When Nikos Diakogiannis first ventured into the world of dating applications, he found that they were all too similar. That’s why he’s attempting to change the game altogether — one meme at a time.
Tinder, Bumble, Hinge, Match — the list of options goes on. But Diakogiannis has created an app that brings a breath of fresh air to virtual dating.
It’s called Picme.
“Picme is sort of like a hybrid between Tinder and Snapchat,” Diakogiannis told The Pappas Post. “You swipe on users and if you get a match, you message them only with picture messages.”
How it all started
Years after receiving a bachelor’s degree in computer science from the University of Connecticut in 2012, Diakogiannis returned to the school to begin graduate studies in the medical field.
Similar to many graduate students, the Bristol native spent most of his time in the books, limiting opportunities for in-person interaction.
“I used dating apps a lot because I didn’t have much time to meet people. But I realized that most dating apps were similar,” Diakogiannis said. “You just match with someone and text back and forth until you meet them.”
The missing ingredient? Engagement.
“I thought the card swiping game was fun, but the thing I hated about traditional dating apps was the interaction after matching with another user,” he said. “The whole idea of texting a stranger some random pickup line seemed awkward and ineffective to me.”
Bringing more interaction to dating apps
Diakogiannis’ first attempt came through Spark, a video speed-dating app which allowed users to interact through FaceTime-style video chats. The app included search filters such as distance, gender and age.
But location became an issue, as users with large distances between them faced the challenge of coordinating video calls while being in different time zones. This prompted Diakogiannis to take another approach.
“It was not very practical to get people in the same geographic location online at the same time to set up video calls,” he said. “The pool of potential users was too small.”
Diakogiannis’ latest app, Picme, came in response to that problem.
“The new app strikes a balance between being interactive without forcing people to be online at the same time,” he said. “After you match on Picme, you can take snapshots, tag them with text and hit send.”
Picme takes inspiration from Snapchat insofar as its photo-based format while its “card swiping” feature follows the Tinder model. Diakogiannis said these details were consistent with his goal to produce an interactive app without completely reinventing the wheel.
“Picme was a hybrid of my idea for Spark,” he said. “You get to see people and interact with them on a more personal level without changing the dating model that’s already worked.”
The video below shows how the app works in real time.
The long, grueling process
Diakogiannis had a computer science degree, but this didn’t mean he knew how to build an app.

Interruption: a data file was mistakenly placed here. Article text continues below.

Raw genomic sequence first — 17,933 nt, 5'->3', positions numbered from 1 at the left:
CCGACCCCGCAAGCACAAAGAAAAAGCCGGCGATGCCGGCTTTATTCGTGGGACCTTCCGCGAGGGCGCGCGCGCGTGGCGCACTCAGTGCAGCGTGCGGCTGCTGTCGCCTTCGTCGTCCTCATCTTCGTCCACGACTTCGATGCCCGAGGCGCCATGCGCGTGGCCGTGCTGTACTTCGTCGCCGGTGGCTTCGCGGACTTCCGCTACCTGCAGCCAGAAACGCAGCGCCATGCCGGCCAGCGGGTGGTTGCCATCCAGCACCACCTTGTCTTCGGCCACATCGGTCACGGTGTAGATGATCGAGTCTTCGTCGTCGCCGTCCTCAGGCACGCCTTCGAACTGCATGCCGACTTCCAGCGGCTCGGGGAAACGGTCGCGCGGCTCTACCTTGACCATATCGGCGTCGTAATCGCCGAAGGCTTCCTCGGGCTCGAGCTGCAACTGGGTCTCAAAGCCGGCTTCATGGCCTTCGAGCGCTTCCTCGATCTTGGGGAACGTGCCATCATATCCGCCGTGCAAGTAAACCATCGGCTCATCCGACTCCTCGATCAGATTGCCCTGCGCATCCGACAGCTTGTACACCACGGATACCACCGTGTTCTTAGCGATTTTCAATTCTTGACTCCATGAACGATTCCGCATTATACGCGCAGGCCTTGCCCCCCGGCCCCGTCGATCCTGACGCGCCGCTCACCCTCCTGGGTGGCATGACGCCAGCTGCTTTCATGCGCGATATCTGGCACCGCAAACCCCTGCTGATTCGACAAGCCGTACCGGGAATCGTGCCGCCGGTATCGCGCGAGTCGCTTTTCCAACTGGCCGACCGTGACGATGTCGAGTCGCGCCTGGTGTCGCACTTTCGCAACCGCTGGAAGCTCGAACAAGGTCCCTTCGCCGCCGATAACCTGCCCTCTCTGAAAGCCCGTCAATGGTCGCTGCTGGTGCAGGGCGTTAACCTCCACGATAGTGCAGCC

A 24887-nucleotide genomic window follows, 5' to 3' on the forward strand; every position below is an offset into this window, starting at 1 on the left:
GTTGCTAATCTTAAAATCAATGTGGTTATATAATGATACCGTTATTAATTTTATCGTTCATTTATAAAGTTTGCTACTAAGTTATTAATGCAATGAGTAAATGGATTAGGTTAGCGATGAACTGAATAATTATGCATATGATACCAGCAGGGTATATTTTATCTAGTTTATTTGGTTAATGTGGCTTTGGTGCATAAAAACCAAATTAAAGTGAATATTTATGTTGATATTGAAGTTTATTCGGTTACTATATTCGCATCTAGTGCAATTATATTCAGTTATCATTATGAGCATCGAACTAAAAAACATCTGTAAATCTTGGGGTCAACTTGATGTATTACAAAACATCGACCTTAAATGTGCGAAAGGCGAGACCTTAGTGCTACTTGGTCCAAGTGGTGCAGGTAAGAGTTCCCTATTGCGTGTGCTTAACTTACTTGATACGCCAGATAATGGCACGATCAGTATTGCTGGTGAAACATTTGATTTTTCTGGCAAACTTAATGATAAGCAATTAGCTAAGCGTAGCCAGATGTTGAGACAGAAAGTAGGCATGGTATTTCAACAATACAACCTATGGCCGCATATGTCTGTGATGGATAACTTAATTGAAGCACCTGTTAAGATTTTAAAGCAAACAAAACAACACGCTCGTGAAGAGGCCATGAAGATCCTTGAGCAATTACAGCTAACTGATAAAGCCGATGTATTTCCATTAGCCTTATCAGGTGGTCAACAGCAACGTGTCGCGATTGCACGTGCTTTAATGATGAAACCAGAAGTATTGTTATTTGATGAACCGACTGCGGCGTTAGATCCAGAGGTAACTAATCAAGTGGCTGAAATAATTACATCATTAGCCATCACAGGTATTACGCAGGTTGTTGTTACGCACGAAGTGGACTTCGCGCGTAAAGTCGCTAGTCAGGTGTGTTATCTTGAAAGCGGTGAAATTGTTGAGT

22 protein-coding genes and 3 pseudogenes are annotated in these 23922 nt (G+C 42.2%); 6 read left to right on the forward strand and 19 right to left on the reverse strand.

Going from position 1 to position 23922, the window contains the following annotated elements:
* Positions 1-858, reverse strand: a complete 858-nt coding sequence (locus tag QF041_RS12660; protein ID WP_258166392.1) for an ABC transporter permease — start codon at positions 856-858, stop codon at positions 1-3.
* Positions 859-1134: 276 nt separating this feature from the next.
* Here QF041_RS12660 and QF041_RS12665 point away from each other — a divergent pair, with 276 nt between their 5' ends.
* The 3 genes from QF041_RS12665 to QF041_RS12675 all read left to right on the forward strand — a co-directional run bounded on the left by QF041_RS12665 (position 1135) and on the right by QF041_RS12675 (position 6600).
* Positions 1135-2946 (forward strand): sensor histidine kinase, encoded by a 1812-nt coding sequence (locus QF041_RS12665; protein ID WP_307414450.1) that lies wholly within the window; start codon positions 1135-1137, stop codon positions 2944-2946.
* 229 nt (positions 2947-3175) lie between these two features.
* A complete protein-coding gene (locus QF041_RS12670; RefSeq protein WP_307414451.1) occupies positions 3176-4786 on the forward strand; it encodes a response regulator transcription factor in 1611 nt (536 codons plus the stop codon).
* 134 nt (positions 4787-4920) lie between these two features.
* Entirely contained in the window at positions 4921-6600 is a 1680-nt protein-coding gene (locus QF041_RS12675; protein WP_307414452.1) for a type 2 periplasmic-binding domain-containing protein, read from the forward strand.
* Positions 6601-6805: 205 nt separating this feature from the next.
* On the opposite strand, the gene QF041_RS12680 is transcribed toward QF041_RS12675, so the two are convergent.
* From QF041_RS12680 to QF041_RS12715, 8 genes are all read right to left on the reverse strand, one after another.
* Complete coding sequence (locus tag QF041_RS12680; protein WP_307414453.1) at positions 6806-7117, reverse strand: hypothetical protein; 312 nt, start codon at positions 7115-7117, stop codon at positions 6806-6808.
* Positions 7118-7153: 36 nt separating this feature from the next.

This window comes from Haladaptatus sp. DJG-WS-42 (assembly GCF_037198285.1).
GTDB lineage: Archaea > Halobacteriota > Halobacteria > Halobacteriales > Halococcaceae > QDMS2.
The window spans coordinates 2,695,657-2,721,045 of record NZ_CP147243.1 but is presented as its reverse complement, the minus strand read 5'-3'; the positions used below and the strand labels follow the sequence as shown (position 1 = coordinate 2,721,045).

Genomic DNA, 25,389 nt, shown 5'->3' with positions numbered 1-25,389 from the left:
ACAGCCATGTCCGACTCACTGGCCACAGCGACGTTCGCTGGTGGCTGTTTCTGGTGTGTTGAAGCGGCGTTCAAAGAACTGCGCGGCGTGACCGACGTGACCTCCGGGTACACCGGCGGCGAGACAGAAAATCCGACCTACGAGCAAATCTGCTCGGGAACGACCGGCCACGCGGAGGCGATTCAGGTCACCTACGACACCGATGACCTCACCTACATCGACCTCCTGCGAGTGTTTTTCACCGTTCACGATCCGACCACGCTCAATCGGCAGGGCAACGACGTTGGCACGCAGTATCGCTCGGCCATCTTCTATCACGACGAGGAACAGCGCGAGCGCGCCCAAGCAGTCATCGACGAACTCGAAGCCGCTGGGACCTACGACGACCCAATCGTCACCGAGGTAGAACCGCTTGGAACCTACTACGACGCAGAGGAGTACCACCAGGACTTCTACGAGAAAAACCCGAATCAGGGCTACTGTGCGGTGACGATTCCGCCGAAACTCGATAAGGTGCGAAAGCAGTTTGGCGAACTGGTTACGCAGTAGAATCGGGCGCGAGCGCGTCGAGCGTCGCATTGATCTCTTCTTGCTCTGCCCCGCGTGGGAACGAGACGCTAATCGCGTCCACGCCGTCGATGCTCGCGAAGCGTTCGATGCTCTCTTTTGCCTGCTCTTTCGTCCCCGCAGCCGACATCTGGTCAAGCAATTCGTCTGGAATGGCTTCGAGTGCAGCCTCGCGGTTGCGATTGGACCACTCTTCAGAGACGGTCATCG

The UConn alumnus read a 1,000-page textbook on computer systems. He sat learned the ins and outs of programming for iOS, Apple’s mobile operating system which powers many of the company’s devices, including the iPhone and iPod Touch. He learned new programming languages, formal languages which are used to implement algorithms and provide instructions for computers.
These tasks and others amounted to a full-time commitment of approximately 11 hours per day, and sometimes more, to complete Picme.
Diakogiannis then faced the app’s review process for Facebook. This meant creating his own LLC and submitting business documents to become a Facebook-verified business. Then he signed a contract promising not to misuse user data.
Apple came next.
“Apple has a large set of rules you must adhere by when submitting to the app store. I didn’t have a ‘Sign in with Apple’ button the first time I submitted the app and they rejected me,” Diakogiannis said. “I had to completely change the login system to get it to work with both Facebook and Apple.”
“It was extremely difficult, but I got it done with the help of my amazing family and friends,” Diakogiannis said. “I don’t know what I would do without them.”
Inspired by family
“The moment I decided to pursue entrepreneurship was a very difficult time for me,” Diakogiannis said. “My pappou on my mother’s side, who helped raise me, was bedridden with dementia. I felt hopeless and extremely hurt and sad.”
But seeing his grandfather during his final days motivated the young entrepreneur, who said he started thinking that “life was too short” not to take a risk by developing an app.
“I wanted to swing for the fences and hopefully hit a home run,” Diakogiannis said. “I wanted to make my grandfather proud of me, so he could look down at me and smile, saying ‘I’m proud I took my family to America, the country of opportunity.'”
Diakogiannis, who was his late grandfather’s first grandchild, said the two shared a “special bond” that shaped him as an individual.
“Pappou took me everywhere with him just to get me out of the house and spend some quality time together. He was the man who first took our family to America from Rhodes, Greece in 1969,” he said. “He was always proud to be an American and he loved this country.”
Diakogiannis said that one day he hopes to sell his app and pay off his parents’ business.
“My parents have been working hard for almost 30 years in the dry cleaning and tailoring business,” he said. “They instilled that same hard work ethic in me. I want to be able to give them a break after all these years and help them retire.”
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